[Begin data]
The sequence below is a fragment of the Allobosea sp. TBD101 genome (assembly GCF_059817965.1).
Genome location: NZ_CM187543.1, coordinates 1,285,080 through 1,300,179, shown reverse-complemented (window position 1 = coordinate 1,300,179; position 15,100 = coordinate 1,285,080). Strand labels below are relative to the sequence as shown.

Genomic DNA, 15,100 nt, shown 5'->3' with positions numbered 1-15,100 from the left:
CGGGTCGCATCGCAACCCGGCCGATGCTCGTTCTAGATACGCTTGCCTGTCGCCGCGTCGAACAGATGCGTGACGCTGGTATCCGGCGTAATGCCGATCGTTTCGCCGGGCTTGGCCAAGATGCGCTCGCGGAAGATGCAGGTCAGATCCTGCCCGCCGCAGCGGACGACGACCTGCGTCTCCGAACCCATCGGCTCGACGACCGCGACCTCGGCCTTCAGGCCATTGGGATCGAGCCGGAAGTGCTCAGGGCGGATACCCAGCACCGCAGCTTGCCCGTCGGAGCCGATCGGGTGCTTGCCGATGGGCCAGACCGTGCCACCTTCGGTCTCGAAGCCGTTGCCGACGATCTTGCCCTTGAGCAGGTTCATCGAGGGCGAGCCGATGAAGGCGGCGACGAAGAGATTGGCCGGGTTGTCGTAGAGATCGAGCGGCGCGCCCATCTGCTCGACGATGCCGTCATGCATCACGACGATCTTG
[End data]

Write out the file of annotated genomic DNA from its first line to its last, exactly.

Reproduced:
The sequence below is a fragment of the Allobosea sp. TBD101 genome (assembly GCF_059817965.1).
Genome location: NZ_CM187543.1, coordinates 1,285,080 through 1,300,179, shown reverse-complemented (window position 1 = coordinate 1,300,179; position 15,100 = coordinate 1,285,080). Strand labels below are relative to the sequence as shown.

Genomic DNA, 15,100 nt, shown 5'->3' with positions numbered 1-15,100 from the left:
CGGGTCGCATCGCAACCCGGCCGATGCTCGTTCTAGATACGCTTGCCTGTCGCCGCGTCGAACAGATGCGTGACGCTGGTATCCGGCGTAATGCCGATCGTTTCGCCGGGCTTGGCCAAGATGCGCTCGCGGAAGATGCAGGTCAGATCCTGCCCGCCGCAGCGGACGACGACCTGCGTCTCCGAACCCATCGGCTCGACGACCGCGACCTCGGCCTTCAGGCCATTGGGATCGAGCCGGAAGTGCTCAGGGCGGATACCCAGCACCGCAGCTTGCCCGTCGGAGCCGATCGGGTGCTTGCCGATGGGCCAGACCGTGCCACCTTCGGTCTCGAAGCCGTTGCCGACGATCTTGCCCTTGAGCAGGTTCATCGAGGGCGAGCCGATGAAGGCGGCGACGAAGAGATTGGCCGGGTTGTCGTAGAGATCGAGCGGCGCGCCCATCTGCTCGACGATGCCGTCATGCATCACGACGATCTTG